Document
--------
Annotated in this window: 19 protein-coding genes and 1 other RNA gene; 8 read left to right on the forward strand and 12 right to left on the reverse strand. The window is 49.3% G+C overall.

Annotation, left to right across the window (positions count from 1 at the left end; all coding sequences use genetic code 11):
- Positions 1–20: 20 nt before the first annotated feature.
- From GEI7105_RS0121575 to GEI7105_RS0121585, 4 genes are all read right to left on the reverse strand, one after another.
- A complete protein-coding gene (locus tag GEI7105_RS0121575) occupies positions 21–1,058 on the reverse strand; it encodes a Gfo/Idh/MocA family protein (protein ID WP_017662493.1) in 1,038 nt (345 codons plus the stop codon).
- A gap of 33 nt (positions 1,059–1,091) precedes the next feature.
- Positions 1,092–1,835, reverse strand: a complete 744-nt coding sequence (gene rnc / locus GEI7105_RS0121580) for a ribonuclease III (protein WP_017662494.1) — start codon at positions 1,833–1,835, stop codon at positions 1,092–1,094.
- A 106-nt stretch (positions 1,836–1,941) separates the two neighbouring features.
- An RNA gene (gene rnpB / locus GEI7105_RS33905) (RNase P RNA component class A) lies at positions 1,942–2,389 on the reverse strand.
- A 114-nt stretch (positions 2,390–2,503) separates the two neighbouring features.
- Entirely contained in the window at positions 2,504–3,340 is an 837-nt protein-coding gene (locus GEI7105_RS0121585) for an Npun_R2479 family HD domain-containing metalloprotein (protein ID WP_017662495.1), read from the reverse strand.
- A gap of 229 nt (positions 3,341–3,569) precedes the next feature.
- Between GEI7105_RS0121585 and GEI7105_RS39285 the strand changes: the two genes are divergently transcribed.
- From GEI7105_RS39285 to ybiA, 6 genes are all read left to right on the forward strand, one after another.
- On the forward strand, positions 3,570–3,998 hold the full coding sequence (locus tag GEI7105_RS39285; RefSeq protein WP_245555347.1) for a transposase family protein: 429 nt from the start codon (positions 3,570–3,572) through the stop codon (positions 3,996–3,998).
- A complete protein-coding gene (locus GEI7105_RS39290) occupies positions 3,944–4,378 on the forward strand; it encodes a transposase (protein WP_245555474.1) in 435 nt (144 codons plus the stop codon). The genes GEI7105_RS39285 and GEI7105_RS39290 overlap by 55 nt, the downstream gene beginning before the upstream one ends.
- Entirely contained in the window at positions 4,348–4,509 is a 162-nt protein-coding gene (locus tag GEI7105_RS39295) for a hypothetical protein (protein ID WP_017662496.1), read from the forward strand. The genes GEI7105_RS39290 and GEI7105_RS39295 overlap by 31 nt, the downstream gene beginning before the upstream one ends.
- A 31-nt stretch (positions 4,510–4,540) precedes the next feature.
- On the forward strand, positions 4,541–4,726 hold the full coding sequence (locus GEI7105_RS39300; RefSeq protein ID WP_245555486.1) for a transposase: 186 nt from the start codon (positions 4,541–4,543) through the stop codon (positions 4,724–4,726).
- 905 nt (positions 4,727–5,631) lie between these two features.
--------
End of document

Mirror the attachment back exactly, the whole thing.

Annotated in this window: 19 protein-coding genes and 1 other RNA gene; 8 read left to right on the forward strand and 12 right to left on the reverse strand. The window is 49.3% G+C overall.

Annotation, left to right across the window (positions count from 1 at the left end; all coding sequences use genetic code 11):
- Positions 1–20: 20 nt before the first annotated feature.
- From GEI7105_RS0121575 to GEI7105_RS0121585, 4 genes are all read right to left on the reverse strand, one after another.
- A complete protein-coding gene (locus tag GEI7105_RS0121575) occupies positions 21–1,058 on the reverse strand; it encodes a Gfo/Idh/MocA family protein (protein ID WP_017662493.1) in 1,038 nt (345 codons plus the stop codon).
- A gap of 33 nt (positions 1,059–1,091) precedes the next feature.
- Positions 1,092–1,835, reverse strand: a complete 744-nt coding sequence (gene rnc / locus GEI7105_RS0121580) for a ribonuclease III (protein WP_017662494.1) — start codon at positions 1,833–1,835, stop codon at positions 1,092–1,094.
- A 106-nt stretch (positions 1,836–1,941) separates the two neighbouring features.
- An RNA gene (gene rnpB / locus GEI7105_RS33905) (RNase P RNA component class A) lies at positions 1,942–2,389 on the reverse strand.
- A 114-nt stretch (positions 2,390–2,503) separates the two neighbouring features.
- Entirely contained in the window at positions 2,504–3,340 is an 837-nt protein-coding gene (locus GEI7105_RS0121585) for an Npun_R2479 family HD domain-containing metalloprotein (protein ID WP_017662495.1), read from the reverse strand.
- A gap of 229 nt (positions 3,341–3,569) precedes the next feature.
- Between GEI7105_RS0121585 and GEI7105_RS39285 the strand changes: the two genes are divergently transcribed.
- From GEI7105_RS39285 to ybiA, 6 genes are all read left to right on the forward strand, one after another.
- On the forward strand, positions 3,570–3,998 hold the full coding sequence (locus tag GEI7105_RS39285; RefSeq protein WP_245555347.1) for a transposase family protein: 429 nt from the start codon (positions 3,570–3,572) through the stop codon (positions 3,996–3,998).
- A complete protein-coding gene (locus GEI7105_RS39290) occupies positions 3,944–4,378 on the forward strand; it encodes a transposase (protein WP_245555474.1) in 435 nt (144 codons plus the stop codon). The genes GEI7105_RS39285 and GEI7105_RS39290 overlap by 55 nt, the downstream gene beginning before the upstream one ends.
- Entirely contained in the window at positions 4,348–4,509 is a 162-nt protein-coding gene (locus tag GEI7105_RS39295) for a hypothetical protein (protein ID WP_017662496.1), read from the forward strand. The genes GEI7105_RS39290 and GEI7105_RS39295 overlap by 31 nt, the downstream gene beginning before the upstream one ends.
- A 31-nt stretch (positions 4,510–4,540) precedes the next feature.
- On the forward strand, positions 4,541–4,726 hold the full coding sequence (locus GEI7105_RS39300; RefSeq protein ID WP_245555486.1) for a transposase: 186 nt from the start codon (positions 4,541–4,543) through the stop codon (positions 4,724–4,726).
- 905 nt (positions 4,727–5,631) lie between these two features.